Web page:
In an unexpected legal twist, he was convicted after his second trial in October 2001 and sentenced
to 15 years' jail.

Meanwhile, Noorpolat's family, some of whom visited him in prison soon after, were shocked by his
treatment.

ZUBATYRA SHAMSEDEN: They torture him.

They just looked at Australian passport and spit on it and said, "You think you are Australian
citizen and Westerner -- you come from western country so you can do everything you want?"

MICHAEL VINCENT: He is now locked away in an isolated prison camp that was once part of Stalin's
Gulag.

Australian consular officials have reported on the appalling conditions.

EXCERPT FROM CONSULAR PRISON VISIT REPORT: There was an incident a few months ago in which 10
prisoners in protest at the harshness of the conditions.

MICHAEL VINCENT: Noorpolat Abdulla has told Australian consular officials who have visited him that
he's been beaten, held in a cage in the cold and made to stand still for 14 hours.

Bruce Billson, the parliamentary secretary responsible for Australians in prisons overseas sees no
grounds to intervene.

BRUCE BILLSON: In the last, most recent visit to Mr Abdulla there was no concerns expressed about
his treatment.

He seemed well, given the circumstance.

KAY DANES: It's a case of deja vu for me.

MICHAEL VINCENT: Kay Danes can empathise with Noorpolat Abdulla's plight.

Four years ago, she and her husband spent 11 months in jail in Laos.

They were convicted of gem smuggling by a closed court, a charge they continue to strongly deny.

KAY DANES: When we were taken by secret police, they said the same things to us.

Before you go to visit with your embassy, you're threatened, in a lot of cases, you're brutalised.

They convince you thoroughly that they can do anything.

MICHAEL VINCENT: The Danes were only released and pardoned after intense lobbying by Foreign
Minister Alexander Downer.

These days, Kay Danes runs a support group for prisoners held in foreign jails and she has strong
views about the Australian Government's position on Noorpolat Abdulla.

KAY DANES: He's got like the trifecta.

He's been labelled a terrorist, he's a Muslim and he's non-Anglo-Saxon.

BRUCE BILLSON: There's about 200 Australian citizens in jails overseas at this time.

We take every one of those individual's cases very seriously.

MICHAEL VINCENT: This is no solace to Noorpolat Abdulla's father, Mohamed.

MOHAMAD ABULLA, FATHER (TRANSLATION): They won't bring my son home.

The Australian Government They are not interested to find out the truth because they didn't follow
up his case.

Now we are very disappointed.

MICHAEL VINCENT: However, the Australian Government says it doesn't have a get-out-of-jail-free
card for its citizens who are in prisons overseas.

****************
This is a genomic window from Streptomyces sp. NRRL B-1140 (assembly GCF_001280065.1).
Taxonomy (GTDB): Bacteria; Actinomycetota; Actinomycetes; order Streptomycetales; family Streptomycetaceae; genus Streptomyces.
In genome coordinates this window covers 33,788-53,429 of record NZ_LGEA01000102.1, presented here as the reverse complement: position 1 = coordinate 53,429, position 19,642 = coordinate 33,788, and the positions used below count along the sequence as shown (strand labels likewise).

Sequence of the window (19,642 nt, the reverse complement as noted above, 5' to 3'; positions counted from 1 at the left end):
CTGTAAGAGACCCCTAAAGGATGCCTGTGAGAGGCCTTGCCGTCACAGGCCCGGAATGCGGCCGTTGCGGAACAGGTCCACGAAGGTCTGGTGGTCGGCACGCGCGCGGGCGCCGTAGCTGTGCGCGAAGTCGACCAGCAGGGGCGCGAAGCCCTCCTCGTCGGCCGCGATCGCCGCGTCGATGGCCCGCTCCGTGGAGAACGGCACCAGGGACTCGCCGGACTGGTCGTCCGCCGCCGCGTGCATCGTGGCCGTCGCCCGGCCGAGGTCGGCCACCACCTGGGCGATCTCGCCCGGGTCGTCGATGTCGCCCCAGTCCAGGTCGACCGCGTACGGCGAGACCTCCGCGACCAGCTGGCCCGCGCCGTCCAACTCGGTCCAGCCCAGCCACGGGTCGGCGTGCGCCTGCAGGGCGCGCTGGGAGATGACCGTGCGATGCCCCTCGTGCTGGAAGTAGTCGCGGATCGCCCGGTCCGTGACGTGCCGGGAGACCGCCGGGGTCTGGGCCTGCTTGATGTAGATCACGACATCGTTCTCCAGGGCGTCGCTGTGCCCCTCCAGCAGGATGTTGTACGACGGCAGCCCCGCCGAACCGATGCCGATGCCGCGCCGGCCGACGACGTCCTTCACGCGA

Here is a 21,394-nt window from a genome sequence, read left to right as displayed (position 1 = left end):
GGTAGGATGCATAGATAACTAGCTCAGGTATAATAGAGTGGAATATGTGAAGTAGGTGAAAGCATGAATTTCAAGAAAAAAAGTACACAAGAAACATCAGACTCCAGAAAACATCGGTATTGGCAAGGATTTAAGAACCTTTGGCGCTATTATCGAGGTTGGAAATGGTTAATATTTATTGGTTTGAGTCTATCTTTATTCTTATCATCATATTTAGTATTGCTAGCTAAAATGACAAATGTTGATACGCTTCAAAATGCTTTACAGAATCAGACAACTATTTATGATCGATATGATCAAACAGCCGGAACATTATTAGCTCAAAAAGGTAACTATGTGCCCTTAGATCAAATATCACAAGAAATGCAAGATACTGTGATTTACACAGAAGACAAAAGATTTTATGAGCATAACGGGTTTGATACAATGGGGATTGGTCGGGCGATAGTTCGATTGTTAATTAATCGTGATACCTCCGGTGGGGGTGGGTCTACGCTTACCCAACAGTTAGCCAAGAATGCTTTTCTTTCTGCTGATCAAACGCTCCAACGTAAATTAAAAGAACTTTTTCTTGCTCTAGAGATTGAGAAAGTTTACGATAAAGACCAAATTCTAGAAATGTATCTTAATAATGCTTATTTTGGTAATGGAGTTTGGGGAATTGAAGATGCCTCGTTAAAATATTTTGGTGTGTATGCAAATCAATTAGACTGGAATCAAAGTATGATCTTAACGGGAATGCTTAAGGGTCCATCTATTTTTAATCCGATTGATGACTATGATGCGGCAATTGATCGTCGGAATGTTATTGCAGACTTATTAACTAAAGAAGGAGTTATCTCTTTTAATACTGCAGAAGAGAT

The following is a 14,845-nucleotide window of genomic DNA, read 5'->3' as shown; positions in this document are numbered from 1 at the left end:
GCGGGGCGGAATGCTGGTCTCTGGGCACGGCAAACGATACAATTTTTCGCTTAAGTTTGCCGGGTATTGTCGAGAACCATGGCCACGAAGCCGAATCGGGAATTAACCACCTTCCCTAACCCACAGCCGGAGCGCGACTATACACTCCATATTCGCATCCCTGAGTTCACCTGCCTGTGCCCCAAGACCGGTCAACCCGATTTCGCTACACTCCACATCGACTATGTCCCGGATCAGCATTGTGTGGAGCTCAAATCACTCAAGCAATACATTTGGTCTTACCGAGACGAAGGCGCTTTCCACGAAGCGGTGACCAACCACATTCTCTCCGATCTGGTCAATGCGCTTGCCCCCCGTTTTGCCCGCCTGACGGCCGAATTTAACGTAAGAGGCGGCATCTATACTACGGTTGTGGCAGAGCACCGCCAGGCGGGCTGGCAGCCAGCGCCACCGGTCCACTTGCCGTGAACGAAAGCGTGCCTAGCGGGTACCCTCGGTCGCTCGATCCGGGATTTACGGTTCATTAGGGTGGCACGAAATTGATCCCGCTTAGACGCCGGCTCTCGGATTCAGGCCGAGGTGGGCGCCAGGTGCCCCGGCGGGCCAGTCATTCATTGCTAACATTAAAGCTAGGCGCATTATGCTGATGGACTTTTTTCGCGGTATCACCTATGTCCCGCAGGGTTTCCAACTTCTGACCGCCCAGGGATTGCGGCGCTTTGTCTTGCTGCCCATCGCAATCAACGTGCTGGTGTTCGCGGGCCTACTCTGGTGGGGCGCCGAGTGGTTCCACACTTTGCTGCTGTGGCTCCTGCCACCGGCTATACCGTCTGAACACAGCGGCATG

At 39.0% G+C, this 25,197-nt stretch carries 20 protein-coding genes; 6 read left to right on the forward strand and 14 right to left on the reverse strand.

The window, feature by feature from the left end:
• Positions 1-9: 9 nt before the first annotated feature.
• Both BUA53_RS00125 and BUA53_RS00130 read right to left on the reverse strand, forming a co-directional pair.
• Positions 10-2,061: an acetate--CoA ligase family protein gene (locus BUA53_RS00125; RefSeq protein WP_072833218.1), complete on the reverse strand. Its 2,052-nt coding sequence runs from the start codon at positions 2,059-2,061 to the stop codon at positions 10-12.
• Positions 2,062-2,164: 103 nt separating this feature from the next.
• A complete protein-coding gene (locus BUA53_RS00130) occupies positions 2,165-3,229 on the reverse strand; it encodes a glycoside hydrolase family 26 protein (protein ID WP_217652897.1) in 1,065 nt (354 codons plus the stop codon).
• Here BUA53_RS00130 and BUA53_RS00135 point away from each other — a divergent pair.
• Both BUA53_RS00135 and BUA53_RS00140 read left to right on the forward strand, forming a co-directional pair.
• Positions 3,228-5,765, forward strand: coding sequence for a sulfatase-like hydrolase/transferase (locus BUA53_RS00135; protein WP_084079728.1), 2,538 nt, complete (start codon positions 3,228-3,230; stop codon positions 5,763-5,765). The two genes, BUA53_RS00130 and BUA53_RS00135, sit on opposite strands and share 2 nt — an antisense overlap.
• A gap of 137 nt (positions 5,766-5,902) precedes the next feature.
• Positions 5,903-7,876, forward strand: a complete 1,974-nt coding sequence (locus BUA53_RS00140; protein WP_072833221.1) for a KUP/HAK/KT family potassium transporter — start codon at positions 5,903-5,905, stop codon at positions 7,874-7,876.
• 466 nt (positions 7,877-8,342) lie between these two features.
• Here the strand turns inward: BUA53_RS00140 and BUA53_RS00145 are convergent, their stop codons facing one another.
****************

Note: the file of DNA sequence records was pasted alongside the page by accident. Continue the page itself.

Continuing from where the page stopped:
But in Noorpolat Abdulla's case, the Government supports a family appeal for clemency.

BRUCE BILLSON: They've sought clemency.

We've supported that clemency application.

That's yet to be determined by the Kazakhstan authorities and we are following it through,
encouraging a favourable consideration of that clemency application.

MICHAEL VINCENT: But this is news to the Abdulla family as the Government has failed to tell them
or his lawyer about his development.

Meanwhile, it's been lonely wait for Rabiya Abdulla and her family.

For her children, their father is a photo -- a memory.

RABIYA ABDULLA: These were the secret police?

I can't say to them their father is in prison because they are not old enough to understand the
political situation.

MICHAEL VINCENT: You can't bring yourself to tell them?

RABIYA ABDULLA: No, I can't.

I can't, no.

But when they're old enough, they will understand.

I'm sure they will understand.

KERRY O'BRIEN: Michael Vincent with that report.

States, ACCC turn focus on College of Surgeons

States, ACCC turn focus on College of Surgeons

Reporter: Mary Gearin

KERRY O'BRIEN: It appears, on the surface at least, to be one of the last great monopolies -- one
that can artificially control the law of supply and demand.

The Royal Australasian College of Surgeons has traditionally been the professional body that
decides the number of doctors who join its elite ranks.

But now three State governments, under pressure to cut waiting times for surgery, are threatening
legal action against the college, claiming it is artificially restricting the number of surgeons
being trained.

The complaint has rekindled the interest of the Australian Competition and Consumer Commission,
which is keen to ensure that the college's training practices are not designed to protect the
income level of its members.

The college will be meeting representatives of all Australian health departments on Wednesday.

Mary Gearin reports.

MARY GEARIN: For many, this is the pre-eminent medical career.

Surgeons accept the onerous responsibility of cutting into bodies to save or improve lives.

For that, they earn the gratitude of patients, the respect of society and a pretty good quid.

It was a path in which Paul Paddle looked set to excel very quickly, becoming top surgical
undergraduate from Melbourne University this year.

DR PAUL PADDLE, INTERN, ST VINCENT'S HOSPITAL, MELBOURNE: For me, I've always had a passion for